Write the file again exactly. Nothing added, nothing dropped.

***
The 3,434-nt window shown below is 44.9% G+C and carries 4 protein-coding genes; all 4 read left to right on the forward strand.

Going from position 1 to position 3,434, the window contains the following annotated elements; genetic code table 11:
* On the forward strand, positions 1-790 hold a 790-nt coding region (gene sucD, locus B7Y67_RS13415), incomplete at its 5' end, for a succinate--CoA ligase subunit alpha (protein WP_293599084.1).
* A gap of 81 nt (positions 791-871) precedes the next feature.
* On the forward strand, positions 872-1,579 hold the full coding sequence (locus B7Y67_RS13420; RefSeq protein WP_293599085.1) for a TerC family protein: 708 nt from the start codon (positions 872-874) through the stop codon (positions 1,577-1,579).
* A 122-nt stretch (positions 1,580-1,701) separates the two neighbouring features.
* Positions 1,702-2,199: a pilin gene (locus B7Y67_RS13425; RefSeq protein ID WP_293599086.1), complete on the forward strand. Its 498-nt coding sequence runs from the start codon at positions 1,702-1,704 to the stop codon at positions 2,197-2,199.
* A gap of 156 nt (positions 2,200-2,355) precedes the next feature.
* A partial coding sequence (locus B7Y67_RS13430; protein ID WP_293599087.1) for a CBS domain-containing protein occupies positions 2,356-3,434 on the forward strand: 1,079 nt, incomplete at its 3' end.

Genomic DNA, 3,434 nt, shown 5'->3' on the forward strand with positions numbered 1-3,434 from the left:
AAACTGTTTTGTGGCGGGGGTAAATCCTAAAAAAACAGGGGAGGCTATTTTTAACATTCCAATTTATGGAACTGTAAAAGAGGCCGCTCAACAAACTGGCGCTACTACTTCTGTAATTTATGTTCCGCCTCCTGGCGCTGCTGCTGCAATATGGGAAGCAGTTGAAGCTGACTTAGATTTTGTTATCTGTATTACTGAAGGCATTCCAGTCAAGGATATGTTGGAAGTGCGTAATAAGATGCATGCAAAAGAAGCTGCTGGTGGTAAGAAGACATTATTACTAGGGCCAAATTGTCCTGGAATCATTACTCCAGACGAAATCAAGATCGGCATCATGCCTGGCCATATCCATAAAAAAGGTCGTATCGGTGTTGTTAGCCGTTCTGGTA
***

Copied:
The 3,434-nt window shown below is 44.9% G+C and carries 4 protein-coding genes; all 4 read left to right on the forward strand.

Going from position 1 to position 3,434, the window contains the following annotated elements; genetic code table 11:
* On the forward strand, positions 1-790 hold a 790-nt coding region (gene sucD, locus B7Y67_RS13415), incomplete at its 5' end, for a succinate--CoA ligase subunit alpha (protein WP_293599084.1).
* A gap of 81 nt (positions 791-871) precedes the next feature.
* On the forward strand, positions 872-1,579 hold the full coding sequence (locus B7Y67_RS13420; RefSeq protein WP_293599085.1) for a TerC family protein: 708 nt from the start codon (positions 872-874) through the stop codon (positions 1,577-1,579).
* A 122-nt stretch (positions 1,580-1,701) separates the two neighbouring features.
* Positions 1,702-2,199: a pilin gene (locus B7Y67_RS13425; RefSeq protein ID WP_293599086.1), complete on the forward strand. Its 498-nt coding sequence runs from the start codon at positions 1,702-1,704 to the stop codon at positions 2,197-2,199.
* A gap of 156 nt (positions 2,200-2,355) precedes the next feature.
* A partial coding sequence (locus B7Y67_RS13430; protein ID WP_293599087.1) for a CBS domain-containing protein occupies positions 2,356-3,434 on the forward strand: 1,079 nt, incomplete at its 3' end.

Genomic DNA, 3,434 nt, shown 5'->3' on the forward strand with positions numbered 1-3,434 from the left:
AAACTGTTTTGTGGCGGGGGTAAATCCTAAAAAAACAGGGGAGGCTATTTTTAACATTCCAATTTATGGAACTGTAAAAGAGGCCGCTCAACAAACTGGCGCTACTACTTCTGTAATTTATGTTCCGCCTCCTGGCGCTGCTGCTGCAATATGGGAAGCAGTTGAAGCTGACTTAGATTTTGTTATCTGTATTACTGAAGGCATTCCAGTCAAGGATATGTTGGAAGTGCGTAATAAGATGCATGCAAAAGAAGCTGCTGGTGGTAAGAAGACATTATTACTAGGGCCAAATTGTCCTGGAATCATTACTCCAGACGAAATCAAGATCGGCATCATGCCTGGCCATATCCATAAAAAAGGTCGTATCGGTGTTGTTAGCCGTTCTGGTA